As for the double layer suturing, I think that's just good practice. Mainly it's a concern in case you want to VBAC in the future, but there's no reason not to ask for it. Also consider whether you want stitches or staples on the outside. I think stitches are supposed to be better.
Also, March of Dimes recommends waiting for labor to start naturally before having a planned c-section. That way baby gets to choose when he or she is ready to come into the world, and you have less concern about iatrogenic prematurity. Less convenient for the doctors, but better for baby.
Michelle, Thank you for posting the sample birth plan links. Even going into my 3rd c-section (the first two were NOT planned) those were really helpful.
Becky- Wife to DH, Mama to "Nani" (July '08) "Coco" (July '10) and expecting one very wiggly baby boy in May 2013!
Thanks for the replies. It's so helpful to have a starting place. I've grown up with babies born at home and felt super-comfortable with a hands-off, trust-your-body approach to pregnancy and birth. And my labor did go very smoothly until the end when my baby was stuck at crowning--it was just a pile-up of rare complications and that happens sometimes. Now here I am, facing a highly medicalized birth and I've been feeling kind of lost at sea about it. So again, thanks for the advice and guidance.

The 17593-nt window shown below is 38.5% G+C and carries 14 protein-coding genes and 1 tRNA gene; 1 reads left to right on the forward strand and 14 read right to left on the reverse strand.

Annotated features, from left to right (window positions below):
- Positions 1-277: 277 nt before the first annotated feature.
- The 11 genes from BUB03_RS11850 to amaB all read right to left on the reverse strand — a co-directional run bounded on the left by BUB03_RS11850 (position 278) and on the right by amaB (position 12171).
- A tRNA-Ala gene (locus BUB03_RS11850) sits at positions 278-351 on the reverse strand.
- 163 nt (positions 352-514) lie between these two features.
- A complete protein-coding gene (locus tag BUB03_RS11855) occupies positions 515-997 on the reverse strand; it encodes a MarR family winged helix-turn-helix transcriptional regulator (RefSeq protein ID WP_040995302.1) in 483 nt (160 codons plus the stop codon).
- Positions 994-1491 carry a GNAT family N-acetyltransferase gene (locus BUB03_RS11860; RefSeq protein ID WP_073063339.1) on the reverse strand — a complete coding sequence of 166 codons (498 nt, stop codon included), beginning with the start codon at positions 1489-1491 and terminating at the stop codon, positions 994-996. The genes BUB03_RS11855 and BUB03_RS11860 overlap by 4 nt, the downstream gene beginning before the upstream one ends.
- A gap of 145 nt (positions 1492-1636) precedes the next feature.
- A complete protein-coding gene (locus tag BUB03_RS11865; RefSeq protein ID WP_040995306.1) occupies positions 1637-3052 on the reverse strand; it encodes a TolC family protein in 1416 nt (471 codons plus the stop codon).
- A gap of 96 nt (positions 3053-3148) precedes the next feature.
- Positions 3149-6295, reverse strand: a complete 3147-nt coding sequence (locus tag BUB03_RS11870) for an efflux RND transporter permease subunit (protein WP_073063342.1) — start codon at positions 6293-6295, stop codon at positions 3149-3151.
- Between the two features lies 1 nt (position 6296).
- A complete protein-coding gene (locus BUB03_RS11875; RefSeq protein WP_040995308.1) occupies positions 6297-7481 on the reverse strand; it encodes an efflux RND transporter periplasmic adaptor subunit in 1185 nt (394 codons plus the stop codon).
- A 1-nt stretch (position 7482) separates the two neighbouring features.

"Secondly, there's nothing wrong with needing a c-section to preserve your own health / bodily integrity. Even with the advantages of vaginal birth, a c-section is still a relatively safe way to give birth, and it can be a positive experience. I don't know much about your condition, but if the choices really are between a controlled surgery and a high chance of uncontrolled (and possibly permanent) damage that will cause you to require repairs and suffer through other problems after the birth, it sounds like a c-section is a good choice for both you and your baby."
-- So True!!!!
You are not making a choice between what is good for the baby and what is good for you. A happy healthy mother is always BEST for the Baby!! I think you would find it hard to keep up with a baby/toddler and deal with incontinence or the fistula. The benefit to the c-section is that you will be avoiding any extra surgeries or injuries after the birth. You can focus on recovering form the c-section and not have to worry about any surgeries down the road to fix a fistula or incontinence.
I had a really wonderful 2nd c-section and I think you will find a planned c-section to be a far better experience than your previous birth.
The best advice to prepare for the c-section is just to know from your Dr. & hospital what to expect.
"Thanks for the replies. It's so helpful to have a starting place. I've grown up with babies born at home and felt super-comfortable with a hands-off, trust-your-body approach to pregnancy and birth. And my labor did go very smoothly until the end when my baby was stuck at crowning--it was just a pile-up of rare complications and that happens sometimes. Now here I am, facing a highly medicalized birth and I've been feeling kind of lost at sea about it. So again, thanks for the advice and guidance. "
--It does take time to change your mind set about what is best. I think you are being really open and honest about how you feel and when the time comes you will be at peace with your choice/circumstances. Life is never predictable and sometimes we just have to adjust our expectations and move on!